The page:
Structural and molecular aspects of betaine-GABA transporter 1 (BGT1) and its relation to brain function

Research output: Contribution to journalReviewResearchpeer-review

Stefanie Kickinger, Eva Hellsberg, Bente Frølund, Arne Schousboe, Gerhard F Ecker, Petrine Wellendorph

ɣ-aminobutyric-acid (GABA) functions as the principal inhibitory neurotransmitter in the central nervous system. Imbalances in GABAergic neurotransmission are involved in the pathophysiology of various neurological diseases such as epilepsy, Alzheimer's disease and stroke. GABA transporters (GATs) facilitate the termination of GABAergic signaling by transporting GABA together with sodium and chloride from the synaptic cleft into presynaptic neurons and surrounding glial cells. Four different GATs have been identified that all belong to the solute carrier 6 (SLC6) transporter family: GAT1-3 (SLC6A1, SLC6A13, SLC6A11) and betaine/GABA transporter 1 (BGT1, SLC6A12). BGT1 has emerged as an interesting target for treating epilepsy due to animal studies that reported anticonvulsant effects for the GAT1/BGT1 selective inhibitor EF1502 and the BGT1 selective inhibitor RPC-425. However, the precise involvement of BGT1 in epilepsy remains elusive because of its controversial expression levels in the brain and the lack of highly selective and potent tool compounds. This review gathers the current structural and functional knowledge on BGT1 with emphasis on brain relevance, discusses all available compounds, and tries to shed light on the molecular determinants driving BGT1 selectivity.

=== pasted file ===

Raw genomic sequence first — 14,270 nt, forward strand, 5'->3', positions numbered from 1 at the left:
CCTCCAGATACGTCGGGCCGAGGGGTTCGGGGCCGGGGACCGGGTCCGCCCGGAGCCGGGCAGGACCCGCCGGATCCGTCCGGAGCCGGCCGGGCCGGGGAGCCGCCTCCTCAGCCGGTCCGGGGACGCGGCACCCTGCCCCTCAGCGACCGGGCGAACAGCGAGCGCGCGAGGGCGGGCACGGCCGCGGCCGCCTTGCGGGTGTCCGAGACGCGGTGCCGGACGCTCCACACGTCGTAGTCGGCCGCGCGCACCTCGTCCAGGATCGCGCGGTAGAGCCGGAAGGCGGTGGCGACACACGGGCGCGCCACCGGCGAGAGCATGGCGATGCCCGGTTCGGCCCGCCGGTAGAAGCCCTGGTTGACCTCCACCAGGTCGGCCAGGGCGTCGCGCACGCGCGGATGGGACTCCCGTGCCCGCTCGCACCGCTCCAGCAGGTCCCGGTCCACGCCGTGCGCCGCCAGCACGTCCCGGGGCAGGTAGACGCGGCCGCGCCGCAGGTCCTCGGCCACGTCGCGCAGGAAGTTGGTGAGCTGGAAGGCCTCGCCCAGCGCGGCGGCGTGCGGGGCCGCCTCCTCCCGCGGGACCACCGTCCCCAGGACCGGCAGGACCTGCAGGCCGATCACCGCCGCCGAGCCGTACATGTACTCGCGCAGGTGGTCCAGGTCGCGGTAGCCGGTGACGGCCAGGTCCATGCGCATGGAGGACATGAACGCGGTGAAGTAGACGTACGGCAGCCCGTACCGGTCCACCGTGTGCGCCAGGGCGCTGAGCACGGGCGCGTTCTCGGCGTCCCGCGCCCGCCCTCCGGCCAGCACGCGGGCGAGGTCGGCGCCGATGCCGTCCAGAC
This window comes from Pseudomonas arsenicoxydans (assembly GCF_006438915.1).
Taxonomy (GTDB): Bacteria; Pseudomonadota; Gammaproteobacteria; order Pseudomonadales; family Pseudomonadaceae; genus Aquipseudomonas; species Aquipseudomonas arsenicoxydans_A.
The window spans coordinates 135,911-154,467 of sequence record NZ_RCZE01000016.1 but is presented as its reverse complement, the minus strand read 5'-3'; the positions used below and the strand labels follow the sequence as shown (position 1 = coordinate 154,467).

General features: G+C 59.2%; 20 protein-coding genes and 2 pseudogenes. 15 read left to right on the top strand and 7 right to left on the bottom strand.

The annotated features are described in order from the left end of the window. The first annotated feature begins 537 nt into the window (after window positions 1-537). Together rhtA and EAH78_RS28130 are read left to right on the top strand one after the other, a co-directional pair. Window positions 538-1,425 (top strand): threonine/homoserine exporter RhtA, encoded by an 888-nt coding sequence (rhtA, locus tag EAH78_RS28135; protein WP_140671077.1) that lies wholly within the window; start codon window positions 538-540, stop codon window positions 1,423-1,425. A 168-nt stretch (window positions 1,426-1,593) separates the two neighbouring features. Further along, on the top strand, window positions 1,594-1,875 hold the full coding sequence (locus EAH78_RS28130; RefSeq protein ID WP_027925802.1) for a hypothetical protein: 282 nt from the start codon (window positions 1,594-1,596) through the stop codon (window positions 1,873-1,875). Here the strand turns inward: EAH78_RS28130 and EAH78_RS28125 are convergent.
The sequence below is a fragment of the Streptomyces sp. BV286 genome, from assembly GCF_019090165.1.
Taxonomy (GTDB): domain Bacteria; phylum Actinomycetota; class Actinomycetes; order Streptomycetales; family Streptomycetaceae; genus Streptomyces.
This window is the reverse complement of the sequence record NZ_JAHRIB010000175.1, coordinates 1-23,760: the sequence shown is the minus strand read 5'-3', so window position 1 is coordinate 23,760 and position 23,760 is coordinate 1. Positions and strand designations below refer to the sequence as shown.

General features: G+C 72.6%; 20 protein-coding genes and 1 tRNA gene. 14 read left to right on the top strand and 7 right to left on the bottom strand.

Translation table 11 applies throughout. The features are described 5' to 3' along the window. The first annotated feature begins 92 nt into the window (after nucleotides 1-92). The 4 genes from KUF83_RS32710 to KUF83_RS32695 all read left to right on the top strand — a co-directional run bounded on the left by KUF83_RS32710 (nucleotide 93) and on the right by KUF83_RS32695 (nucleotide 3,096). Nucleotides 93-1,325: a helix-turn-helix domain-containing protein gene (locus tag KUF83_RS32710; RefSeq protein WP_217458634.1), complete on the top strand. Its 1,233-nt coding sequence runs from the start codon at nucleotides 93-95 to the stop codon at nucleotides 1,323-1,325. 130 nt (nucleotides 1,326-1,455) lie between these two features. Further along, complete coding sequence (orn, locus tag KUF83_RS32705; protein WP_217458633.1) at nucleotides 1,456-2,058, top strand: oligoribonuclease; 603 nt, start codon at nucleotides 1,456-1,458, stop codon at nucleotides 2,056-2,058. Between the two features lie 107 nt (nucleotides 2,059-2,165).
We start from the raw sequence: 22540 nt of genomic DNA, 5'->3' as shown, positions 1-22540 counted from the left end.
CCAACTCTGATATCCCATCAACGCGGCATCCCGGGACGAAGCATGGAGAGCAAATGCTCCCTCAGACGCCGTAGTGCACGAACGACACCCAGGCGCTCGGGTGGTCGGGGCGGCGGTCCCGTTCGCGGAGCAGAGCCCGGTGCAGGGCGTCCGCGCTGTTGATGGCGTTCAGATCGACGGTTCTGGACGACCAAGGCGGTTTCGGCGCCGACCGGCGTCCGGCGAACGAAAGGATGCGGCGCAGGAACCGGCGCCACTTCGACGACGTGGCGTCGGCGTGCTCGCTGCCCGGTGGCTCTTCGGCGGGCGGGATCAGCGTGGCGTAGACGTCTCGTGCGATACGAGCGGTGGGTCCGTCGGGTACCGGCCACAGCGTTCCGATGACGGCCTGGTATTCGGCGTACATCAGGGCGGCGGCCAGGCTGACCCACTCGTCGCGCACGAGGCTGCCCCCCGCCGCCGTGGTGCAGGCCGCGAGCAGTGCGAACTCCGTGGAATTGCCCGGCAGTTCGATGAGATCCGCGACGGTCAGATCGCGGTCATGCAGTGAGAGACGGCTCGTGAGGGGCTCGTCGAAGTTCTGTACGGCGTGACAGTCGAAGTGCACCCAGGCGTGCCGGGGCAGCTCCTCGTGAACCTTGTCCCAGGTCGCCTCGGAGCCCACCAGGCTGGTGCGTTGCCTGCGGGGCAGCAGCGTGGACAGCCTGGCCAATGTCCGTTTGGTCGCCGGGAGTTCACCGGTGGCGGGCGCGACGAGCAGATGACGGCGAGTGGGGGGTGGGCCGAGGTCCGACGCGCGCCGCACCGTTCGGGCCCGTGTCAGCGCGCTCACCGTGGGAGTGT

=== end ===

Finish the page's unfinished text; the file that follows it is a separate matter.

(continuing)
Original languageEnglish
JournalNeuropharmacology
ISSN0028-3908
DOIs
Publication statusE-pub ahead of print - 18 May 2019

ID: 225121505